Companies that survive the trough typically work to de-lever their balance sheets (selling assets or issuing equity to pay down debt) and increase cash flows by delaying capital expenditures. As these efforts begin to show up on quarterly reports, the market moves into the early part of the cycle, and savvy investors begin to add selectively to the most promising companies. The peak in the cycle is characterized by strong fundamentals, cleaner balance sheets, and improving cash flows. This peak is usually associated with the early to middle stages of an economic recovery, but is not generally the point at which spreads are at their tightest. Rather, tight spreads generally are associated with the late part of the cycle, when companies once again become more aggressive with their balance sheets (engaging in LBOs, for example), risk appetite is high, and new issuance peaks. The credit markets then fall back to the trough when the economy weakens, though this late-market condition can exist for several years.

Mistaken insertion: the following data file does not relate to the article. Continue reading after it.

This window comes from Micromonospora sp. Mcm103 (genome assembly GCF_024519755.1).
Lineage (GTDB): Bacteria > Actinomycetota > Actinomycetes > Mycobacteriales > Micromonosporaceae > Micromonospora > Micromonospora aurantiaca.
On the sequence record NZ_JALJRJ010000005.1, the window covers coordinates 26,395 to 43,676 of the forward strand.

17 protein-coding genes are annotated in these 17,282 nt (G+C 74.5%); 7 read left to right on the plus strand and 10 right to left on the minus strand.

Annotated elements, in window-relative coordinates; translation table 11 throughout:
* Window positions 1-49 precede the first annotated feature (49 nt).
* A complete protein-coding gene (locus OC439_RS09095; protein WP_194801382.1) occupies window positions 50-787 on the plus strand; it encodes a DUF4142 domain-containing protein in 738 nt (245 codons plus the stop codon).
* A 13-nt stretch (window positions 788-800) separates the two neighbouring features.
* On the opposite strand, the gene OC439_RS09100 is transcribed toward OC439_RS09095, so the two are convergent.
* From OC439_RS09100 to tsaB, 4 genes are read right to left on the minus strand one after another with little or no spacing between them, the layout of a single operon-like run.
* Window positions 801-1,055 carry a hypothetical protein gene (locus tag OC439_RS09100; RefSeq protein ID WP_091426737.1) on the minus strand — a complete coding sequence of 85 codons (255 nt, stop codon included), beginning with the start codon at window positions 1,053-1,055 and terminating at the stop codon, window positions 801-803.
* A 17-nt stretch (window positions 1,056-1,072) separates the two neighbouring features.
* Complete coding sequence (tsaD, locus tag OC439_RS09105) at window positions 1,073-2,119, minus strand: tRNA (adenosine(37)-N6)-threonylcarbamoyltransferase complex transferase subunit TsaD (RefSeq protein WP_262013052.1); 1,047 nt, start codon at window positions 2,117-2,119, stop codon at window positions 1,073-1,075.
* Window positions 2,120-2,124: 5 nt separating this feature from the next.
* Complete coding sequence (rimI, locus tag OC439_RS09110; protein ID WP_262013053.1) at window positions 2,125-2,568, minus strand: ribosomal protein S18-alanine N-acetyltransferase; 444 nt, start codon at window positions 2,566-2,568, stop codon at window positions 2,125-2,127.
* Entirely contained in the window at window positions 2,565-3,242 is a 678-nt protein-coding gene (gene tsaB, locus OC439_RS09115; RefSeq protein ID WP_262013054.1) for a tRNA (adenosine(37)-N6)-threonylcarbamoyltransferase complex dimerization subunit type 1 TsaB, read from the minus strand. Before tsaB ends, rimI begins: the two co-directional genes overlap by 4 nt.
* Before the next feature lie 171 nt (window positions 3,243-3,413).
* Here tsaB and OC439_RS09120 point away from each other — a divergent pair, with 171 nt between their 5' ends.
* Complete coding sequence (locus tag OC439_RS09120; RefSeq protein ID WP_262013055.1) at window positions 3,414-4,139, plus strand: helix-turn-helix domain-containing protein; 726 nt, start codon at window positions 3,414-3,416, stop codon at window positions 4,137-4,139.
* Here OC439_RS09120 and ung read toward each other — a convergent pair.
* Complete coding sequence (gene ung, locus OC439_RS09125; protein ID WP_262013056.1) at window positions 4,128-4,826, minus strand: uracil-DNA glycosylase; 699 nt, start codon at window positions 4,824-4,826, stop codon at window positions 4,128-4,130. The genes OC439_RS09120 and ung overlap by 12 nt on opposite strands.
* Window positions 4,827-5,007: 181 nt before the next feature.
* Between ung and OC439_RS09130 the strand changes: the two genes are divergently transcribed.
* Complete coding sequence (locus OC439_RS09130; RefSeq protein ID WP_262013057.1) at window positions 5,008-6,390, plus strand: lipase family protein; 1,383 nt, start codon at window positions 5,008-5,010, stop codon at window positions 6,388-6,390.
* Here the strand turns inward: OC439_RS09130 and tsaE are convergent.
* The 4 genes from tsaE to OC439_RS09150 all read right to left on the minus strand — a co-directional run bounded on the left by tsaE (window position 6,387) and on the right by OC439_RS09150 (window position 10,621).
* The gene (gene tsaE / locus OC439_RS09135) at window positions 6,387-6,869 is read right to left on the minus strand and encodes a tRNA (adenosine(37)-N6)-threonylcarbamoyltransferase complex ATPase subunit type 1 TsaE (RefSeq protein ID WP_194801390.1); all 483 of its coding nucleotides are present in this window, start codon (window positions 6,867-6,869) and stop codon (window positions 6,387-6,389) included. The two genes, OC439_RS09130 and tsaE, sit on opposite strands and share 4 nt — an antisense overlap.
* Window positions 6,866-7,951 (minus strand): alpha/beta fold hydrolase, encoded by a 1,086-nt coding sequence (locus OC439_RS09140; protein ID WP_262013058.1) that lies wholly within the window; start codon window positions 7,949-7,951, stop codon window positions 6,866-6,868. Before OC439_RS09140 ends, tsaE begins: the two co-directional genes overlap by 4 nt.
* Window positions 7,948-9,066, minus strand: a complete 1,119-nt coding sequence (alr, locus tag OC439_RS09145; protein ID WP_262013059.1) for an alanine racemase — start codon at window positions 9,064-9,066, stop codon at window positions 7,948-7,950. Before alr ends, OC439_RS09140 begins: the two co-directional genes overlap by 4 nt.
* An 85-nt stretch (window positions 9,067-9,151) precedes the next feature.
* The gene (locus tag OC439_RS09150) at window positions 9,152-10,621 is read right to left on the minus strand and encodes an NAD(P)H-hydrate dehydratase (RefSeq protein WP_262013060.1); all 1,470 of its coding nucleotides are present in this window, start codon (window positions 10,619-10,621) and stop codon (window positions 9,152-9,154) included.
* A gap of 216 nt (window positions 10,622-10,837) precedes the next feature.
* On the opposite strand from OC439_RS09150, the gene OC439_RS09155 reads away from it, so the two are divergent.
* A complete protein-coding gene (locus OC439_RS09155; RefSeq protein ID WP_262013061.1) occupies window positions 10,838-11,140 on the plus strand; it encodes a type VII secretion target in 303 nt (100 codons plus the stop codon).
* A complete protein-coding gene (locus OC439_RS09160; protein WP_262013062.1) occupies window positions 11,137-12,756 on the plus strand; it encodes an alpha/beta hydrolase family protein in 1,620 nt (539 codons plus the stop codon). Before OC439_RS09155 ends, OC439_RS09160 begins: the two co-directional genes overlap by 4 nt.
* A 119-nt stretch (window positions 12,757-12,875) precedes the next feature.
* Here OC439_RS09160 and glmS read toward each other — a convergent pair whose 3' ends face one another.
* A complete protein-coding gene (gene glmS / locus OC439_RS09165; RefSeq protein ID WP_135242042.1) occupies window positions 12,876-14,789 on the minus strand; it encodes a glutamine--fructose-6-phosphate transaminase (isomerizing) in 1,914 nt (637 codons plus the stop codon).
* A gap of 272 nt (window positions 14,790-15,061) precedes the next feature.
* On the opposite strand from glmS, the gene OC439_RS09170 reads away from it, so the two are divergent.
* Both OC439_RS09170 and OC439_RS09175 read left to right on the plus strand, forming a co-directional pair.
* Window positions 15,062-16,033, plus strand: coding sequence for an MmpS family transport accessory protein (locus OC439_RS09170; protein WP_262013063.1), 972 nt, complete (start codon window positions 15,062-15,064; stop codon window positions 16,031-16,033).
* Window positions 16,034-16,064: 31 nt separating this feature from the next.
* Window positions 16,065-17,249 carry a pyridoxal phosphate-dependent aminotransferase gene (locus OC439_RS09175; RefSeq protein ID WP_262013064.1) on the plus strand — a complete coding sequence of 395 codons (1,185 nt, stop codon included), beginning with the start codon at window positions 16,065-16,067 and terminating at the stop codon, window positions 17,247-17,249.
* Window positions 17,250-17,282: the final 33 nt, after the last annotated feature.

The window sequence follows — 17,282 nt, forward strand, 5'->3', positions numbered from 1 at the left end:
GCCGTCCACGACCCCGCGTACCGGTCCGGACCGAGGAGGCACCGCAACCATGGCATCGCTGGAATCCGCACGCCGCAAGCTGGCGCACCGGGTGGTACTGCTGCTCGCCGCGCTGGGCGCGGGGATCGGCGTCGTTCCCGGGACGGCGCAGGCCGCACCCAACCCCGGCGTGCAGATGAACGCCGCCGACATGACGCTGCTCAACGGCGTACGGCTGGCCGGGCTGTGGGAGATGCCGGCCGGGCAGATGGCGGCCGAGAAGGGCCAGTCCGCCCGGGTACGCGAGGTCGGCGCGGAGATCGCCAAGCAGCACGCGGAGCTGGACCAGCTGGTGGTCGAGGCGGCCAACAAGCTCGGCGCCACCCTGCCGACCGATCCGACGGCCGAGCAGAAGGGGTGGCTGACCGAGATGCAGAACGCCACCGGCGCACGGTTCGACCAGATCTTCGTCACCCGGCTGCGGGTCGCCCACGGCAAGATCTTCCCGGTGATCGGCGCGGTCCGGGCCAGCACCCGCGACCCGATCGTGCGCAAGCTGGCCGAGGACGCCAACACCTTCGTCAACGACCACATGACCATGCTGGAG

Although our panelists were not all in agreement, they placed the US credit market (as of mid-May) past the peak of the cycle and in the later stages. However, there was a consensus the market could remain in its current stage for some time to come. The option adjusted spread on the Barclays US Corporate High Yield Index stood at 599 basis points as of May 13, and at 556 basis points when the energy sector was excluded. These readings are both above the long-term median of 518 basis points, and are well above the tightest level of 273 basis points in 2007 (before the financial crisis), and the 329 basis points reached in mid-2014 (before the collapse in oil and other commodity prices). Revenues for high yield companies have remained steady, and although leverage has generally increased, interest coverage ratios are near all-time highs because of the very low cost of debt issued since 2009. Defaults have increased over the last year, but they have occurred almost entirely in the commodity sectors. Outside of those sectors, defaults are expected to remain below 2% for 2016. New issuance in the market is still modest, and does not have the high levels of CCC rated debt or aggressive structures that in the past have signaled that a cycle was nearing its end. These combined fundamentals point to an extended runway for the credit markets.